Bombardier, Alstom team up for $3.6-deal with Belgian rail for coaches
19 December 2015
A consortium comprising Canadian aerospace and transport giant Bombardier Inc and French rail specialist Alstom SA have jointly bagged a $3.6-billion order from state-owned National Railway Co of Belgium for the supply of advanced double-decker rail cars over a period of three years beginning 2018.
Montreal-based Bombardier's share of the contract is valued at $2.3-billion, while the French manufacturer will supply equipment worth about $1.3 billion.
The deal involves supply of up to1,362 double-decker coaches. Delivery of the first 445 cars will begin in 2018, with options for 917 additional cars.
Bombardier and Alstom said the deal confirms Belgium rail's trust in their rail products and technology.
''The rail market is a dynamic market with a strong potential,'' tied to urbanization and mobility, Alstom chief executive officer Patrick Kron told at a meeting on Friday.
Of the initial 445 cars, Bombardier will manufacture 65 steering cars and 290 trailer cars at its plant in Belgium, while Alstom will supply the remaining 90 trailer cars and control systems from its facilities in France and Belgium.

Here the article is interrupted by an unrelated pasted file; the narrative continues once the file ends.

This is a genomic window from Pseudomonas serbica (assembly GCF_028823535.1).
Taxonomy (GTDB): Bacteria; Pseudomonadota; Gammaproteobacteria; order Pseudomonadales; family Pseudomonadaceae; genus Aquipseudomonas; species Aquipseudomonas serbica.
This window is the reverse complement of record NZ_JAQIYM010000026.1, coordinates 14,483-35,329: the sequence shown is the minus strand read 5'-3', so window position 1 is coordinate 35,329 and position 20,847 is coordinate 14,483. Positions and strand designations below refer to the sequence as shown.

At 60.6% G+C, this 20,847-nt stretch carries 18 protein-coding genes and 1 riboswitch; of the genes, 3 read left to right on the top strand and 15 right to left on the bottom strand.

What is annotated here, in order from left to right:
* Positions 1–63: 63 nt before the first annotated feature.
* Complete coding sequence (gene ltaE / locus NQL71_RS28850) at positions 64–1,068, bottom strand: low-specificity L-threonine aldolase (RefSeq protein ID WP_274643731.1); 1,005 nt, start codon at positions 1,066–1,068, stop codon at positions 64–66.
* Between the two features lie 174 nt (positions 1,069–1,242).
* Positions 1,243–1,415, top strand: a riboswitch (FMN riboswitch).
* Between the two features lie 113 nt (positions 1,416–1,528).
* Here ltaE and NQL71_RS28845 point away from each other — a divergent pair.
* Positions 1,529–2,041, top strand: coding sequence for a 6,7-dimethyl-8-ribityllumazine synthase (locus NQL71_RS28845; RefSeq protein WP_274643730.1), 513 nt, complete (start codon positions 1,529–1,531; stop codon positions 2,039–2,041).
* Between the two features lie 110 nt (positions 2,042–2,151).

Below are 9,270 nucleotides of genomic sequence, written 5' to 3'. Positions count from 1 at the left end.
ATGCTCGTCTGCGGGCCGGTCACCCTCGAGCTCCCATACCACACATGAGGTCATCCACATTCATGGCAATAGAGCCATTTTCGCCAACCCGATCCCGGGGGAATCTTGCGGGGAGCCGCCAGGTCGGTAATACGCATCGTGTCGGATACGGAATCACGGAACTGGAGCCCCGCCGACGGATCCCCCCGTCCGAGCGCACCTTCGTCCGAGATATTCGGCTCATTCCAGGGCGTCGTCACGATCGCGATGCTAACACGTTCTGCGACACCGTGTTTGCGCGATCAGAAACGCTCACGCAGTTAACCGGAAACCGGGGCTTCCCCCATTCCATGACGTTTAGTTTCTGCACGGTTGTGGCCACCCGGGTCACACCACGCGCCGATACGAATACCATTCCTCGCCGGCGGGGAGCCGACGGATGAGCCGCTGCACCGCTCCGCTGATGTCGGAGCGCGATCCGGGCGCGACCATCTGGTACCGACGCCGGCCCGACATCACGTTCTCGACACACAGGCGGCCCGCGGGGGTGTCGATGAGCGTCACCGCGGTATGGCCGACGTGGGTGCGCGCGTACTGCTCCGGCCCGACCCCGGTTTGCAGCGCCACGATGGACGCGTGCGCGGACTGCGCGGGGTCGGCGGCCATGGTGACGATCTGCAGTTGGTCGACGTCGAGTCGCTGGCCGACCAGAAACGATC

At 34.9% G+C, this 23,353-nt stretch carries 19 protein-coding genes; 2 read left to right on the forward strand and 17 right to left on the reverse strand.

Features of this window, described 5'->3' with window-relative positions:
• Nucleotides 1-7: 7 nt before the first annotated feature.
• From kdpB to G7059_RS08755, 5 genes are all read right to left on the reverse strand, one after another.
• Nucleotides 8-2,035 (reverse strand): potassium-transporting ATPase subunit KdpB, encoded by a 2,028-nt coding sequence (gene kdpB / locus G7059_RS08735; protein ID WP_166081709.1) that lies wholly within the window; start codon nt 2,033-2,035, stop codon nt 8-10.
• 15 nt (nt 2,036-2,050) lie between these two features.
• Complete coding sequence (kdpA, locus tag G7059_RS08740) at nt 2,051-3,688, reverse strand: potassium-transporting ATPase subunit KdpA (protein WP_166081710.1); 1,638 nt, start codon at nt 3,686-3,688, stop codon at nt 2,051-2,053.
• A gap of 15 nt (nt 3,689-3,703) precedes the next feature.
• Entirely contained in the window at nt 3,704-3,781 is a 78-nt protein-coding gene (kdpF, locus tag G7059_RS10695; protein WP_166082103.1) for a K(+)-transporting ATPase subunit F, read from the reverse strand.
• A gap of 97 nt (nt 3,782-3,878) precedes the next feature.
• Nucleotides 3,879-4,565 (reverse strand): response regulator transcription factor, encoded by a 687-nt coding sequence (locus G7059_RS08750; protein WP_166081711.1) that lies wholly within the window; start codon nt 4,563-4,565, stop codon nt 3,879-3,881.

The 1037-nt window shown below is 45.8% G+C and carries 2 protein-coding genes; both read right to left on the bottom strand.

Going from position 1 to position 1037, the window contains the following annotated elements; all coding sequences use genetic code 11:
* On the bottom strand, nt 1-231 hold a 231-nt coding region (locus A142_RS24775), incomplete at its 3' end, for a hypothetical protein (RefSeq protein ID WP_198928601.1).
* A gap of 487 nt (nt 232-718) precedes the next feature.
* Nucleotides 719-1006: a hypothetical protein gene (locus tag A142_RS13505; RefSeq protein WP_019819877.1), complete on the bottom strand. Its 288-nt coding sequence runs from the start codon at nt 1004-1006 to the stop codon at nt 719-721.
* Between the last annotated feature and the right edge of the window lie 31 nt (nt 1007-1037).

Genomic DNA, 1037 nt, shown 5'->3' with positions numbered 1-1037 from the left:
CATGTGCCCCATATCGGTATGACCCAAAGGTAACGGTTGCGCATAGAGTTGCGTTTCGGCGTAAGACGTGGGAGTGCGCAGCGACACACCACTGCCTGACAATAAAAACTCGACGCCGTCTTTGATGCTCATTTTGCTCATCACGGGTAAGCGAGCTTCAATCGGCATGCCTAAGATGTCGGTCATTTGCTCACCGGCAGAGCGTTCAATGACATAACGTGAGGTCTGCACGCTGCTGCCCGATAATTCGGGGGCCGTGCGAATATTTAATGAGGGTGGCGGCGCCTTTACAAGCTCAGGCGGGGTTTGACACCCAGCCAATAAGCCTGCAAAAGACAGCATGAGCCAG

The trains will have a maximum speed of 200 kmph, and will increase the Belgian rail capacity by 145,000 seats.
The redesigned and flexible double-decker cars feature new interior, improved passenger information system, wheel chair access, space for bicycles and superior passenger comfort.
Earlier in June, Bombardier signed a $226-million deal with Delhi Metro for the supply of state-of-the-art rail coaches, as a continuation of its earlier $1.5-billion supply contract with the Indian company. (See: Bombardier inks 1,500 crore deal with Delhi Metro for 'Movia' coaches)
Recently, it also won a $165-million order from China Railway Corp for rail coaches.
Separately, Bombardier received yesterday certification from Canada's transportation regulator for its C-Series 110-seater aircraft for commercial service.
Last month, Bombardier sold a 30-per cent stake in its rail business to a Canadian pension fund for $1.5 billion, shifting away from its earlier plan for an initial public offering of the business. It is expected that the company will invest the amount in the manufacture of its delayed C-Series airplanes.
Paris-based Alstom has recently sold its power and grid business to US giant General Electric Co for $10.3 billion to focus more on its rail business.
Bombardier, reported revenue of $20.1 billion last year, while Alstom generated $6.2 billion.
Further to the positive news flow, Bombardier stock shot up 16 per cent yesterday in Toronto, while Alstom rose 1 per cent in Euronext Paris.